Firstly, we may say fundamentally, it is to recognise with sadness and self-loathing our own part in these things. We each bear our own responsibility in Adam as our representative, and the sad Biblical history of the human race declares that in rebellion against God and in our departing from Him, we have not only brought upon ourselves misery and judgement, but have sinned against infinite Goodness. If we are true Christians, we also have the aggravated sense of sorrow in that we crucified the Lord of Glory by our sin, and were complicit in His death.

Many today are like the proverbial ‘disgusted lady of Tunbridge Wells’, declaring loudly against homosexuality, abortion and the sexualisation of children. So too, many often quote that Scripture from Ezekiel 9:4 that the Lord has an especial regard for those who sigh and cry for the abomination of the times. However, this is surely not to be a crying and sighing at the abominations in our midst, but rather as the Scripture says: for these things. They have been done in our day, and if we are the sons of Adam, we share in the responsibility for them.

Consequently, we are to be much in prayer, for prayer and true repentance go together. We repent unto God, and not like Judas, unto ourselves. As Hezekiah, we should spread these things before the Lord.

Our Lord Jesus told us to watch and pray, particularly in these end times (Mark 13:33). To watch without praying is presumption; to pray without watching is laziness. Therefore, the second attitude to cultivate is watchfulness. Repentance joins with prayer, and prayer to watching. Indeed the exhortation to Timothy in our text (2 Timothy 4:5) is to watch. This exhortation follows the many warnings given in the preceding chapter concerning the last days: of perilous times; a false form of godliness; of evil men and seducers becoming worse and worse in each succeeding generation; a turning away from sound doctrine. Such times are dangerous times and we are to be watchful.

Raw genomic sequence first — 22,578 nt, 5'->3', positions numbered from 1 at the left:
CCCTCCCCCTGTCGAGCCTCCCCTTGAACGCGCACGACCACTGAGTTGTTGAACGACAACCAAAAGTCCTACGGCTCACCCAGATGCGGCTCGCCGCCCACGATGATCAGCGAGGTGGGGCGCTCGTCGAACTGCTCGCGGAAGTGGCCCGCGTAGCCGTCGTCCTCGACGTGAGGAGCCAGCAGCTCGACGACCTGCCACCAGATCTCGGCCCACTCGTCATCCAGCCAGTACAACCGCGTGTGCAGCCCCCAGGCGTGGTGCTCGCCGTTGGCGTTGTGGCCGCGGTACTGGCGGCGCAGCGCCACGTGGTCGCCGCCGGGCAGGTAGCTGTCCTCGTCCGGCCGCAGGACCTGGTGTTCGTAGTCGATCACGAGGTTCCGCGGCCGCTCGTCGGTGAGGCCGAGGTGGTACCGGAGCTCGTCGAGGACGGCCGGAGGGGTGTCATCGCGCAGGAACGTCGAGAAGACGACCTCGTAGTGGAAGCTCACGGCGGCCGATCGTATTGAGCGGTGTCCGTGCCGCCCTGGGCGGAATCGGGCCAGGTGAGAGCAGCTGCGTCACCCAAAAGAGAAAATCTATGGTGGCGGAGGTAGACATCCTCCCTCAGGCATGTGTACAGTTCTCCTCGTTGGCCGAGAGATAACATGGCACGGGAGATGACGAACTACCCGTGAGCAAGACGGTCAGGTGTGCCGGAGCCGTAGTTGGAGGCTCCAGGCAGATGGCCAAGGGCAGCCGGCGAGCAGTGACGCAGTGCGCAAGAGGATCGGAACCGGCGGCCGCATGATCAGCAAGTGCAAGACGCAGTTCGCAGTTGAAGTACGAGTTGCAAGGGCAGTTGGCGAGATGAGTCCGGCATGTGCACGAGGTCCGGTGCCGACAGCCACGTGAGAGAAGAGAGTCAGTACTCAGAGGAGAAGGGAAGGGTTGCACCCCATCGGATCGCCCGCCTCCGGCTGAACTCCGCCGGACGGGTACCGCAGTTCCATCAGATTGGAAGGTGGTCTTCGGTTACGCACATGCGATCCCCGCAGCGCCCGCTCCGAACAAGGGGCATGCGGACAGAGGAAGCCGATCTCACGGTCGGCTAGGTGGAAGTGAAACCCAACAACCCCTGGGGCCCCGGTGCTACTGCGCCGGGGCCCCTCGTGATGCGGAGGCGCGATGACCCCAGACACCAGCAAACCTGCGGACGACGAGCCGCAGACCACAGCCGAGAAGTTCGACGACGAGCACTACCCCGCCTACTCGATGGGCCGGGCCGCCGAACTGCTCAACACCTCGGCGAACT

The contagion of sin
As John Owen remarked in his treatise ‘Perilous Times’ – sin is infectious. You and I may be infected, yet oblivious to our danger. We know that some diseases like Creutzfeldt – Jakob disease (similar to BSE) have long and hidden incubation periods. Consider how the plague of sin in the world may have infected you, yet you know it not. Jesus told us that the last days would be declining days in the Church, because iniquity would abound in the world (Matt. 24:12). Therefore, in declining times particularly, it is better to be far removed from the fashions of this world as is consistent with true godliness.

The New Evangelicals, who would have all the pleasures of this life, together with the security of forgiveness and Heaven, consider not that the weight of their worldliness alone will sink them beneath the waves as they try to cross Jordan to the Celestial City.

The next advice to Timothy in 4:5 is to endure. The children of Issachar were blessed with the strength to endure the burden of the day (Gen. 49:14); and true Christians, to whom all the promises belong in Christ Jesus, shall receive from Him strength to endure equal to the day.

They are also called here to be active and make full proof of their calling in Christ. Some may have more opportunities than others, but the parable of the talents applies not just to Timothy, but to all the Lord’s people. How tender that precious saying of Jesus – She hath done what she could (Mark 14:8).

To stand firm in times of the declining Church is a miracle of God’s grace, and our prayer with the Psalmist should be: O let me not wander from thy commandments (Ps.119:10).